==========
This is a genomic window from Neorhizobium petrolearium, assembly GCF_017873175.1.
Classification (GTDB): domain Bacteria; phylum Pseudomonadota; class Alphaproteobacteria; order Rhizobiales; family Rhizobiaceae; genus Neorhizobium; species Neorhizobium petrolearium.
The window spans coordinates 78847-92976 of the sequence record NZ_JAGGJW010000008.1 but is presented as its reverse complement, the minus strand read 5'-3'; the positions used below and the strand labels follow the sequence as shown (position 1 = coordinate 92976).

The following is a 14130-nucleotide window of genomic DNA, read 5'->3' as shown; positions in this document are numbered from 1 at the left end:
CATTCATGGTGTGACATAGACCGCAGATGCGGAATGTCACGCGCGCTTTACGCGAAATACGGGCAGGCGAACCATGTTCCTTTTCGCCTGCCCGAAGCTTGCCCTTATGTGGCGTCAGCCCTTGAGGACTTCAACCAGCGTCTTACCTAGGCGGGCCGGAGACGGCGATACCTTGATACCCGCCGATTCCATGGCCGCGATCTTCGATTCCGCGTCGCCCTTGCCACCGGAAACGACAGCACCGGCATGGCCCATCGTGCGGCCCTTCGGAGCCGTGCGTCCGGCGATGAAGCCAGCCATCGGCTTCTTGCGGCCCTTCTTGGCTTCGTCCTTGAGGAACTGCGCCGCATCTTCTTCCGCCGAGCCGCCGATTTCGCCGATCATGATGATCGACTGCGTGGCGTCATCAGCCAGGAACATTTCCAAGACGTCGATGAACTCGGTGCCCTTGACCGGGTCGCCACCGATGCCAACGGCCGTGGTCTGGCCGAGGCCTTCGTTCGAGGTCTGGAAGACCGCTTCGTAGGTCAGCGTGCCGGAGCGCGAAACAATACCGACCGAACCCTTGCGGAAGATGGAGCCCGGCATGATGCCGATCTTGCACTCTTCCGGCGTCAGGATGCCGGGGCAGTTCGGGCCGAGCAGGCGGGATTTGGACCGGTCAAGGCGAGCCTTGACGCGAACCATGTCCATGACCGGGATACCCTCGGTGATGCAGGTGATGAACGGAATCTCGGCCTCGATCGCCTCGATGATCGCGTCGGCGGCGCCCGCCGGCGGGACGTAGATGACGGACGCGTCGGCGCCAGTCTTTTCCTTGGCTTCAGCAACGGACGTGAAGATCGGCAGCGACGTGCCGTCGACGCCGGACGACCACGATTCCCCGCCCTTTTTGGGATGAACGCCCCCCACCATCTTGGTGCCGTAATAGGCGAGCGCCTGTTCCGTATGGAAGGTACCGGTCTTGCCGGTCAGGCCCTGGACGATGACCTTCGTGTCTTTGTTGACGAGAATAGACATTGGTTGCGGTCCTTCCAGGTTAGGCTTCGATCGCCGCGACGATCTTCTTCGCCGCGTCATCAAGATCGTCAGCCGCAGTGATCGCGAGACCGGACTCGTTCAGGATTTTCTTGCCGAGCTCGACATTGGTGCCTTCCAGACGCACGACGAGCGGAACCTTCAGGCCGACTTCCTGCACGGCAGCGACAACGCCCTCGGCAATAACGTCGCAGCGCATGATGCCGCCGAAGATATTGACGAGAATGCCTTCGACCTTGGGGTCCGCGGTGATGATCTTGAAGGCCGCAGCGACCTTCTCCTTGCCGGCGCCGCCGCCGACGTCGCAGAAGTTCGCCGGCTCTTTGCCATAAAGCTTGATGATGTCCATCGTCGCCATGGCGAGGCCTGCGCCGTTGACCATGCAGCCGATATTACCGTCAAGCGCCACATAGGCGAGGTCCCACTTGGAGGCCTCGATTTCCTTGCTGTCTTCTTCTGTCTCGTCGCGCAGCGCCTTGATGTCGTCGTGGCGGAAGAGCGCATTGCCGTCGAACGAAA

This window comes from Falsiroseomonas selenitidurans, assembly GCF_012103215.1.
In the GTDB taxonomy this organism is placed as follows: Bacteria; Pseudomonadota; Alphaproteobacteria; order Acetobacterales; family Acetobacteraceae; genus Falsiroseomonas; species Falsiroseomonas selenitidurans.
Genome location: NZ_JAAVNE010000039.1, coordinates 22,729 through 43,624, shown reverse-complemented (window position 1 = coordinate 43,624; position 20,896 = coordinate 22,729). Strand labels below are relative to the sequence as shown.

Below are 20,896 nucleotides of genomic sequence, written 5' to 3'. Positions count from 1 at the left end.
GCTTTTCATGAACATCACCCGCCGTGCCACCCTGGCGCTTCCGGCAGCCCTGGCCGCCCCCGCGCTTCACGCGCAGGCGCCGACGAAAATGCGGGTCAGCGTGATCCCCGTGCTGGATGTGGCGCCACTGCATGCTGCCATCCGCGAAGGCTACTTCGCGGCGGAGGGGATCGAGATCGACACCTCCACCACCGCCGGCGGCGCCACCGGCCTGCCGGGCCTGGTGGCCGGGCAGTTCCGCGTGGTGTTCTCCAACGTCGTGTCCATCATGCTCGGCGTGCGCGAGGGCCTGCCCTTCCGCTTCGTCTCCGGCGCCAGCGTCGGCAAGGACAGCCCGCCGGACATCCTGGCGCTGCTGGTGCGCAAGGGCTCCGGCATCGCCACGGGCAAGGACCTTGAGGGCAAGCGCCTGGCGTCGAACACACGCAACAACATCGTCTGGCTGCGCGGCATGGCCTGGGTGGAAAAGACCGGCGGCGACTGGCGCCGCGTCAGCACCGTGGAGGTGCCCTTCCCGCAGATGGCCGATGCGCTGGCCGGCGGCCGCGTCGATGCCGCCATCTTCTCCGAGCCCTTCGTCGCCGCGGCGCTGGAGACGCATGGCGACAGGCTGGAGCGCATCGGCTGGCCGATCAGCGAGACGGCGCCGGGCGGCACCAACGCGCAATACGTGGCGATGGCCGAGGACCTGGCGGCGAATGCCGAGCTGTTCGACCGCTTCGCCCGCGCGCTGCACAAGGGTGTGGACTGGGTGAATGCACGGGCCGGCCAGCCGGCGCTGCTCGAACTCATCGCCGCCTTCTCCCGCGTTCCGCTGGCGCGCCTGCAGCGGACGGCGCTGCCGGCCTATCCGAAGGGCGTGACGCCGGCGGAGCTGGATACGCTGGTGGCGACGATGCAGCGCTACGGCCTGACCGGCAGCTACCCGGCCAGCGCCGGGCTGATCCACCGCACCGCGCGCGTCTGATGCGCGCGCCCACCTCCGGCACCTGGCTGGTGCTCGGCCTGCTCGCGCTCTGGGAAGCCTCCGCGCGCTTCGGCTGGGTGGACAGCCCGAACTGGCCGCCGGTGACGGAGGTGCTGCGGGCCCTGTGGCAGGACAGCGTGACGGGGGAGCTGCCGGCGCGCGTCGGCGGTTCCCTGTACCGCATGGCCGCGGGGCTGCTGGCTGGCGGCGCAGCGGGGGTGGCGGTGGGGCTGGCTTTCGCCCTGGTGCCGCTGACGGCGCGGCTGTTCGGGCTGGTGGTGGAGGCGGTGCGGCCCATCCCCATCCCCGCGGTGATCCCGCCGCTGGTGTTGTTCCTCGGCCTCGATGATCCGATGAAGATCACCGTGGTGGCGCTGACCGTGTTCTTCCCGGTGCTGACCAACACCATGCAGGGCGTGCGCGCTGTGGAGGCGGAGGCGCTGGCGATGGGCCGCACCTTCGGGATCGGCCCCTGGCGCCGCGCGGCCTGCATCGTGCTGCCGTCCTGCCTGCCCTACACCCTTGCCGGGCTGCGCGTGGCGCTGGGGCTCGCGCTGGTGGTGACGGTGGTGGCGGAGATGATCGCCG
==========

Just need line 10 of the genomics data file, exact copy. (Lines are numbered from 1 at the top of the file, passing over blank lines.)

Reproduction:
GCTTTTCATGAACATCACCCGCCGTGCCACCCTGGCGCTTCCGGCAGCCCTGGCCGCCCCCGCGCTTCACGCGCAGGCGCCGACGAAAATGCGGGTCAGCGTGATCCCCGTGCTGGATGTGGCGCCACTGCATGCTGCCATCCGCGAAGGCTACTTCGCGGCGGAGGGGATCGAGATCGACACCTCCACCACCGCCGGCGGCGCCACCGGCCTGCCGGGCCTGGTGGCCGGGCAGTTCCGCGTGGTGTTCTCCAACGTCGTGTCCATCATGCTCGGCGTGCGCGAGGGCCTGCCCTTCCGCTTCGTCTCCGGCGCCAGCGTCGGCAAGGACAGCCCGCCGGACATCCTGGCGCTGCTGGTGCGCAAGGGCTCCGGCATCGCCACGGGCAAGGACCTTGAGGGCAAGCGCCTGGCGTCGAACACACGCAACAACATCGTCTGGCTGCGCGGCATGGCCTGGGTGGAAAAGACCGGCGGCGACTGGCGCCGCGTCAGCACCGTGGAGGTGCCCTTCCCGCAGATGGCCGATGCGCTGGCCGGCGGCCGCGTCGATGCCGCCATCTTCTCCGAGCCCTTCGTCGCCGCGGCGCTGGAGACGCATGGCGACAGGCTGGAGCGCATCGGCTGGCCGATCAGCGAGACGGCGCCGGGCGGCACCAACGCGCAATACGTGGCGATGGCCGAGGACCTGGCGGCGAATGCCGAGCTGTTCGACCGCTTCGCCCGCGCGCTGCACAAGGGTGTGGACTGGGTGAATGCACGGGCCGGCCAGCCGGCGCTGCTCGAACTCATCGCCGCCTTCTCCCGCGTTCCGCTGGCGCGCCTGCAGCGGACGGCGCTGCCGGCCTATCCGAAGGGCGTGACGCCGGCGGAGCTGGATACGCTGGTGGCGACGATGCAGCGCTACGGCCTGACCGGCAGCTACCCGGCCAGCGCCGGGCTGATCCACCGCACCGCGCGCGTCTGATGCGCGCGCCCACCTCCGGCACCTGGCTGGTGCTCGGCCTGCTCGCGCTCTGGGAAGCCTCCGCGCGCTTCGGCTGGGTGGACAGCCCGAACTGGCCGCCGGTGACGGAGGTGCTGCGGGCCCTGTGGCAGGACAGCGTGACGGGGGAGCTGCCGGCGCGCGTCGGCGGTTCCCTGTACCGCATGGCCGCGGGGCTGCTGGCTGGCGGCGCAGCGGGGGTGGCGGTGGGGCTGGCTTTCGCCCTGGTGCCGCTGACGGCGCGGCTGTTCGGGCTGGTGGTGGAGGCGGTGCGGCCCATCCCCATCCCCGCGGTGATCCCGCCGCTGGTGTTGTTCCTCGGCCTCGATGATCCGATGAAGATCACCGTGGTGGCGCTGACCGTGTTCTTCCCGGTGCTGACCAACACCATGCAGGGCGTGCGCGCTGTGGAGGCGGAGGCGCTGGCGATGGGCCGCACCTTCGGGATCGGCCCCTGGCGCCGCGCGGCCTGCATCGTGCTGCCGTCCTGCCTGCCCTACACCCTTGCCGGGCTGCGCGTGGCGCTGGGGCTCGCGCTGGTGGTGACGGTGGTGGCGGAGATGATCGCCG